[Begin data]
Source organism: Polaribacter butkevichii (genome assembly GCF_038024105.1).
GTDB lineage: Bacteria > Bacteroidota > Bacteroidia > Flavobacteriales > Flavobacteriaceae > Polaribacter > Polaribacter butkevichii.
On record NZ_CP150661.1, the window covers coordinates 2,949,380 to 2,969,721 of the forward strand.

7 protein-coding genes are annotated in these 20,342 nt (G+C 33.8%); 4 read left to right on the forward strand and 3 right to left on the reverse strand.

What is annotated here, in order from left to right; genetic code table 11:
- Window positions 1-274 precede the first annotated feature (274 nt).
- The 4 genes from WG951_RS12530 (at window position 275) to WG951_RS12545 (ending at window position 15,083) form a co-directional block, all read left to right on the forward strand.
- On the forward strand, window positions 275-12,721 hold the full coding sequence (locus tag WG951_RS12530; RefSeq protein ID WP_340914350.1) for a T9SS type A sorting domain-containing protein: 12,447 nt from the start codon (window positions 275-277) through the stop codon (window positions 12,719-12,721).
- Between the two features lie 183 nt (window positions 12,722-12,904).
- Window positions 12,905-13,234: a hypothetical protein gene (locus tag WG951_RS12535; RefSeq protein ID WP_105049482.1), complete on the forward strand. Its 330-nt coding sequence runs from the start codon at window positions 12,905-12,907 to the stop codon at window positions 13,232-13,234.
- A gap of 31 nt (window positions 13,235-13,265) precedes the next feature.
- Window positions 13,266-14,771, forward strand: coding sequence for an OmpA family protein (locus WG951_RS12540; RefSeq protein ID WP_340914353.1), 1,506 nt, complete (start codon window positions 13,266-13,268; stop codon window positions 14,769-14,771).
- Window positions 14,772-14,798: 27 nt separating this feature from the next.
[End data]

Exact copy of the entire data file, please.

Source organism: Polaribacter butkevichii (genome assembly GCF_038024105.1).
GTDB lineage: Bacteria > Bacteroidota > Bacteroidia > Flavobacteriales > Flavobacteriaceae > Polaribacter > Polaribacter butkevichii.
On record NZ_CP150661.1, the window covers coordinates 2,949,380 to 2,969,721 of the forward strand.

7 protein-coding genes are annotated in these 20,342 nt (G+C 33.8%); 4 read left to right on the forward strand and 3 right to left on the reverse strand.

What is annotated here, in order from left to right; genetic code table 11:
- Window positions 1-274 precede the first annotated feature (274 nt).
- The 4 genes from WG951_RS12530 (at window position 275) to WG951_RS12545 (ending at window position 15,083) form a co-directional block, all read left to right on the forward strand.
- On the forward strand, window positions 275-12,721 hold the full coding sequence (locus tag WG951_RS12530; RefSeq protein ID WP_340914350.1) for a T9SS type A sorting domain-containing protein: 12,447 nt from the start codon (window positions 275-277) through the stop codon (window positions 12,719-12,721).
- Between the two features lie 183 nt (window positions 12,722-12,904).
- Window positions 12,905-13,234: a hypothetical protein gene (locus tag WG951_RS12535; RefSeq protein ID WP_105049482.1), complete on the forward strand. Its 330-nt coding sequence runs from the start codon at window positions 12,905-12,907 to the stop codon at window positions 13,232-13,234.
- A gap of 31 nt (window positions 13,235-13,265) precedes the next feature.
- Window positions 13,266-14,771, forward strand: coding sequence for an OmpA family protein (locus WG951_RS12540; RefSeq protein ID WP_340914353.1), 1,506 nt, complete (start codon window positions 13,266-13,268; stop codon window positions 14,769-14,771).
- Window positions 14,772-14,798: 27 nt separating this feature from the next.